[Photos: “Paul Blart: Mall Cop,” Paramount, 2009]

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The Best Of The Last

Portlandia Goes Out With A Bang

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The end is near. In mere days Portlandia wraps up its final season, and oh what a season it’s been. Lucky for you, you can watch the entire season right now right here and on the IFC app, including this free episode courtesy of Subaru.

But now, let’s take a moment to look back at some of the new classics Fred and Carrie have so thoughtfully bestowed upon us. (We’ll be looking back through tear-blurred eyes, but you do you.)

Couples Dinner

It’s not that being single sucks, it’s that you suck if you’re single.

Cancel it!

A sketch for anyone who has cancelled more appointments than they’ve kept. Which is everyone.

Forgotten America

This one’s a “Serial” killer…everything both right and wrong about true crime podcasts.

Wedding Planners

The only bad wedding is a boring wedding.

Disaster Hut

It’s only the end of the world if your doomsday kit doesn’t include rosé.

Catch up on Portlandia’s final episodes on demand and at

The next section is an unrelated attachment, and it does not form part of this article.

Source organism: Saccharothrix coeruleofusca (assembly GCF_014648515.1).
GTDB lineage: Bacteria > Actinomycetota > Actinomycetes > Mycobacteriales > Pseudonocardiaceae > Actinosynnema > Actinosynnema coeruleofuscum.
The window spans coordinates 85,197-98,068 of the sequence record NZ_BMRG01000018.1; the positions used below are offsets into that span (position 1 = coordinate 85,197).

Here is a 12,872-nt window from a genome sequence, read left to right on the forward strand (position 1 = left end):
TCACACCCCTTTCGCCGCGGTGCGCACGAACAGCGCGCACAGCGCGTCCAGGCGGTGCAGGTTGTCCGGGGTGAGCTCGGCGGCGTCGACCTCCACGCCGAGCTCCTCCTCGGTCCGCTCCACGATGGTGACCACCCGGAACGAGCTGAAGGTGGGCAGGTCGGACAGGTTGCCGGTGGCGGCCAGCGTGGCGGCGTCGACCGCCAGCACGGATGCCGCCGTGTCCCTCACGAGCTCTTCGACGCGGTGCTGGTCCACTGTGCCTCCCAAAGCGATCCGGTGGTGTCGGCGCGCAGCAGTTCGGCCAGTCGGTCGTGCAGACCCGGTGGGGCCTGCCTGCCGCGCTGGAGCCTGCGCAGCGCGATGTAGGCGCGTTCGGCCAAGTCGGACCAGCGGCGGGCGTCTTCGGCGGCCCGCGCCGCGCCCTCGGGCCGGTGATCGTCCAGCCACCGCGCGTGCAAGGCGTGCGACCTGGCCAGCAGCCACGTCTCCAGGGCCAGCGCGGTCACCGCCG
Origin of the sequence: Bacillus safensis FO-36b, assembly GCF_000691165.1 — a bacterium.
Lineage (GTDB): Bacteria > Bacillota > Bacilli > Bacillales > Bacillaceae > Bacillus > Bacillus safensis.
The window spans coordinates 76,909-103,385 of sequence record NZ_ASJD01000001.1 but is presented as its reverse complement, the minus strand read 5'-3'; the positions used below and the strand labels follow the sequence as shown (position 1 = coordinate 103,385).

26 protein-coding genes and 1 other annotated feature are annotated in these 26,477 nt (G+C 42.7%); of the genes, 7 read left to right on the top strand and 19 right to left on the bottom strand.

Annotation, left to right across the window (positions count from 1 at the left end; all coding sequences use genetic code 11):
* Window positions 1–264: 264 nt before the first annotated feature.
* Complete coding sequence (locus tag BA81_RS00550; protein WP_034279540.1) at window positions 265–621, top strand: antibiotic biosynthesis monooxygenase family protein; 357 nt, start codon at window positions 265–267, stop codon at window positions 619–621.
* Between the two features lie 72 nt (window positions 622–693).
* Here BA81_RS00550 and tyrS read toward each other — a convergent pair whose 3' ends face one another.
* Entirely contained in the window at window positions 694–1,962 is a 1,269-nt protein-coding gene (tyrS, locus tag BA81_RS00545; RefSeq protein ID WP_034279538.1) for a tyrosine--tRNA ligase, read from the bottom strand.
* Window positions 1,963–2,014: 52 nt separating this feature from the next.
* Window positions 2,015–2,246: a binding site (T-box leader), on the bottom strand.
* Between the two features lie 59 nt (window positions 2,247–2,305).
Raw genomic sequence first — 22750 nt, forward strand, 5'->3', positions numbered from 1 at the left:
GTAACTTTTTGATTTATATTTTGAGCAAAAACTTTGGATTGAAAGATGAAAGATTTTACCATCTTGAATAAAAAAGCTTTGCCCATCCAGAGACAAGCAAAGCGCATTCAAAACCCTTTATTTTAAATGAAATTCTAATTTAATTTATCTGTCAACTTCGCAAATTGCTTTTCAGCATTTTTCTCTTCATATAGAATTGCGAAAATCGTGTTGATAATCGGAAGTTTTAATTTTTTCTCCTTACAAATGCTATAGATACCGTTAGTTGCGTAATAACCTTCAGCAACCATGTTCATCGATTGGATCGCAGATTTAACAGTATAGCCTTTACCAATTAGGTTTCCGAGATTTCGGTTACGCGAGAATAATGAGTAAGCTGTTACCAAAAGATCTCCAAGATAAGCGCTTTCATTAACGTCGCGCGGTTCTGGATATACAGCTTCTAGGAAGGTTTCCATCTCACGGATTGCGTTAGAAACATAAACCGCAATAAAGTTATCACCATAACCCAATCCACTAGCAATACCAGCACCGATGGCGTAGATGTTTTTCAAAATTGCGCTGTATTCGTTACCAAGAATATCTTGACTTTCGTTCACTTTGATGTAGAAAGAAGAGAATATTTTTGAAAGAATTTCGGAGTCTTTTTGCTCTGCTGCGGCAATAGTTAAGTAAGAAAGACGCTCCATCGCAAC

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Your Portlandia Personality Test

The New Portlandia Webseries Is Going Your Way

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Carrie and Fred understand that although we have so much in common, we’re each so beautifully unique and different. To help us navigate those differences, Portlandia has found an easy and honest way to embrace our special selves in the form of a progressive new traffic system: a specific lane for every kind of driver. It’s all in honor of the show’s 8th and final season, and it’s all presented by Subaru.

Ready to find out who you really are? Match your personality to a lane and hop on the expressway to self-understanding.

Lane 10: Trucks Piled With Junk

Your junk is falling out of your trunk. Shake a tail light, people — this lane is for you.

Lane 33: Twins

You’re like a Gemini, but waaaay more pedestrian. Maybe you and a friend just wear the same outfits a lot. Who cares, it’s just twinning enough to make you feel special.

Lane 27: Broken Windows

Bad luck follows you around and everyone knows it. Your proverbial seat is always damp from proverbial rain. Is this the universe telling you to swallow your pride? Yes.

Lane 69: Filthy Cars

You’re all about convenience. Getting your car washed while you drive is a no-brainer.

Lane 43: Newly Divorced Singles

It’s been a while since you’ve driven alone, and you don’t know the rules of the road anymore. What’s too fast? What’s too slow? Are you sending the right signals? Don’t worry, the breakdown lane is nearby if you need it.

Still can’t find a lane to match your personality? Check out all the videos here. And see the final season of Portlandia this spring on IFC.

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Last-Minute Holiday Gift Guide

Hits from the '80s are on repeat all Christmas Eve and Day on IFC.

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GIFs via Giphy, Photos via The Everett Collection